Douglas eventually, through much whisky-fuelled misadventure, reaches his destination. There everything gets a little unclear. The conversations with Mungo Forth Mungo continue but the toad has spread his net and now converses with everyone he can get to. No one seems very fazed by this. It is more and more uncertain whether Mungo is Douglas’s alter-ego or actually a talking toad. Robertson has Douglas vehemently insisting he does not know the toad one minute and chatting away merrily the next. The conclusion of this is that some of the sections come across a little forced as Robertson attempts to move between these different possibilities. Equally, though, Douglas wrestles with what to do about Corrywreckon — whose three personalities seem often at odds with one another — and no conclusion is forthcoming.
Unfortunately, while all of Robertson’s characters are merry stereotypes, the women suffer most from this. They are ogled by Douglas who notes everything they are wearing and has a tendency to sexualise them, even if one happens to be his step-daughter. This is a novel in which women are not really round characters — rather, they are waiting wives and mistresses for the lost and wondering men. This is a shame because, while Robertson seems adept at creating characters that are pithy and enjoyable to read about, the women he writes are all either frumpy, maniacally tidy or sexual bait.
There is something interesting being said here about relationships both between people and countries. Though the novel ends with Poppy remembering Molly Bloom and her affirmative Yes, the relationships that are formed in the book all involve a less affirmative, one-sided shedding of any extra personality traits. The weaker partner in more than one relationship in the book is forced, in an almost colonial act, into a mould they would not, alone, have been in.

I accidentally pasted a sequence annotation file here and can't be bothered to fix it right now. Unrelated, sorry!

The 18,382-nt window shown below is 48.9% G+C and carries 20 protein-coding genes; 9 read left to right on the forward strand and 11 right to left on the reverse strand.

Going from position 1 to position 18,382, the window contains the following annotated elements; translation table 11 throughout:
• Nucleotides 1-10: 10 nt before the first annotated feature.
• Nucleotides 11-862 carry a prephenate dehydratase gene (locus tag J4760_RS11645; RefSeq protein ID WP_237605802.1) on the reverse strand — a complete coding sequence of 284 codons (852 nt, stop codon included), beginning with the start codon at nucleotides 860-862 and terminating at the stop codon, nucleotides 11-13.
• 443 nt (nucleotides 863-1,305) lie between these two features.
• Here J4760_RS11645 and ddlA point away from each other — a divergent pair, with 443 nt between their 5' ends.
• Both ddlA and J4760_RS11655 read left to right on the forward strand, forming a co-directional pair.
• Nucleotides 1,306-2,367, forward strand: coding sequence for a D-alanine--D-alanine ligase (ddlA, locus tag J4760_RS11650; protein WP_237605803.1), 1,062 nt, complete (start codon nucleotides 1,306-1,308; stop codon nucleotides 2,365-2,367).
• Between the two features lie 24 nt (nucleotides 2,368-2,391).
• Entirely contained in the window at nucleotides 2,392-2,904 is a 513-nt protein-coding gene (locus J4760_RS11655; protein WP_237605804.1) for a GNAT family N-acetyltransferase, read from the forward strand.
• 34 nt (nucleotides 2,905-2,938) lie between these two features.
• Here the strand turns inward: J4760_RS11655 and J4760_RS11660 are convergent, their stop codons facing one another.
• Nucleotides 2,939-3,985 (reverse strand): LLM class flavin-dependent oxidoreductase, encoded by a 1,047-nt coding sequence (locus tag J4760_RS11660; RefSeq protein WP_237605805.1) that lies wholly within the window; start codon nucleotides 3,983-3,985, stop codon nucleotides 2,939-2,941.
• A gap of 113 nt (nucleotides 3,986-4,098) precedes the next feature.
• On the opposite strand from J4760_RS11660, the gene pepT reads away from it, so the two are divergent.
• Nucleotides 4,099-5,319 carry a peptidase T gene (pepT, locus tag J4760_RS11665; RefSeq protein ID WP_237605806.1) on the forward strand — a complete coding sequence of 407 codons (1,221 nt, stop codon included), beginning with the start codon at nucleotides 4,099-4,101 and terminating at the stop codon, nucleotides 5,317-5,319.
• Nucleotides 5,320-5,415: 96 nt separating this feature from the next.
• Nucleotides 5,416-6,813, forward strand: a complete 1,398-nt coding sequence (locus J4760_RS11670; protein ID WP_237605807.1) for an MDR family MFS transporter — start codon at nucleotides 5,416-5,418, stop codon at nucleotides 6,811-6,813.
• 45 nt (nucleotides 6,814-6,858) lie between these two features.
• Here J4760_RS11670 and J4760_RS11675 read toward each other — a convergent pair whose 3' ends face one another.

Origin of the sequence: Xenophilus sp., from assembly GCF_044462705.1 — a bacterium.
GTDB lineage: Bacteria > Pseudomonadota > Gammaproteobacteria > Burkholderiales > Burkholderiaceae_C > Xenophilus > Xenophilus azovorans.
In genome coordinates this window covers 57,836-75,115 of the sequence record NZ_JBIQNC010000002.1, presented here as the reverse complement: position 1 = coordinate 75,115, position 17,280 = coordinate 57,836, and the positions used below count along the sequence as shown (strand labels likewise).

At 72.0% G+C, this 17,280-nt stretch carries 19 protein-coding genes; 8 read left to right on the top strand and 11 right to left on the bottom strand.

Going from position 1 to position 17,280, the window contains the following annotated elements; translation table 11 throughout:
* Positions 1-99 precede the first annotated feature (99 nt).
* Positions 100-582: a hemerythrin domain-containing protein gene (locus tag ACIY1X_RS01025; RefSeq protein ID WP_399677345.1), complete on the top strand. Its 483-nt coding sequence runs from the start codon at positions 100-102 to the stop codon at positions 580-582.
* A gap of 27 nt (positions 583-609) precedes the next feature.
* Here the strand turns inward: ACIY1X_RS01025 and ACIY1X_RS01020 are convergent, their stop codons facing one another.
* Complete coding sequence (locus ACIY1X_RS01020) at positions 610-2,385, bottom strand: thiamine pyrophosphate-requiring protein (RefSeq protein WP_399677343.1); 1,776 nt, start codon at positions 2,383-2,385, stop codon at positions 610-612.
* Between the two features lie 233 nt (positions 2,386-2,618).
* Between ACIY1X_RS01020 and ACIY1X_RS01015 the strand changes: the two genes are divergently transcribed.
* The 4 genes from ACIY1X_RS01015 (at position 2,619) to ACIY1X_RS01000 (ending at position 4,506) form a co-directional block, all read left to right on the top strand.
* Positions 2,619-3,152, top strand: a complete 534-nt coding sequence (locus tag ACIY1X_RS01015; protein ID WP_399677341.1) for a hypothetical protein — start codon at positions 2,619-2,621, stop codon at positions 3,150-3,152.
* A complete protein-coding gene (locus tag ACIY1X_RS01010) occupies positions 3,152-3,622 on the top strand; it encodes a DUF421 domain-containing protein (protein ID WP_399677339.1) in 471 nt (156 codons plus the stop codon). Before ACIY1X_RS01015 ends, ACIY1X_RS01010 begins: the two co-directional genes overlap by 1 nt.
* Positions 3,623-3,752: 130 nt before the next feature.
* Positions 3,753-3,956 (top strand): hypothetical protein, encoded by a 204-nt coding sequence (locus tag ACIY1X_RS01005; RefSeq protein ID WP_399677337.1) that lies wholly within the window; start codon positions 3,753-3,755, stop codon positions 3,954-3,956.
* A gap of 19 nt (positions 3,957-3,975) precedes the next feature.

To Be Continued … is enjoyable. Pages whizz past and, though sizable, it would be easy to read most of the book on a long train journey. Douglas — when not leering at exposed flesh — is a wry, amusing narrator, the toad is a clever addition, and the journey from Edinburgh to the highlands is exciting and compelling. I sped through it in a couple of days and really enjoyed it; however there were things that niggled. There are questions that Robertson himself raises and then leaves unanswered about the identity of Scotland, aging and care homes. This in itself is not an issue — fiction is not journalism — but there is a sense in which the book itself does not believe this and continuously pushes us to find answers which we are not given.
The book reads a little like a comedy set: jokes and word plays are repeated, characters return, Douglas questions himself over and over. There is a sense that we are circling back to something — the problem is that it is uncertain what this point is. Rosalind, when questioned, says: ‘it must be obvious to anyone who knows me.’ But it is not. The book is haunted by issues that are not fully resolved.
The protagonists of Robertson’s novels are often men whose deep-set world views have been challenged and who find themselves adrift and forced to change. This does not happen to Douglas. A little like the plot — though he has the adventure he was looking for — Douglas is stoically still the man he was at the start, albeit with an attractive new girlfriend.
In the final pages Douglas and Poppy are happy — they speak about creating a life together, having children. We suspect, however, that he will make the same mistakes he made before and though this could be described as a character trait, it feels more like a flaw in a novel that also has not quite decided which way to vote.
To Be Continued … by James Robertson is published by Hamish Hamilton, 2016.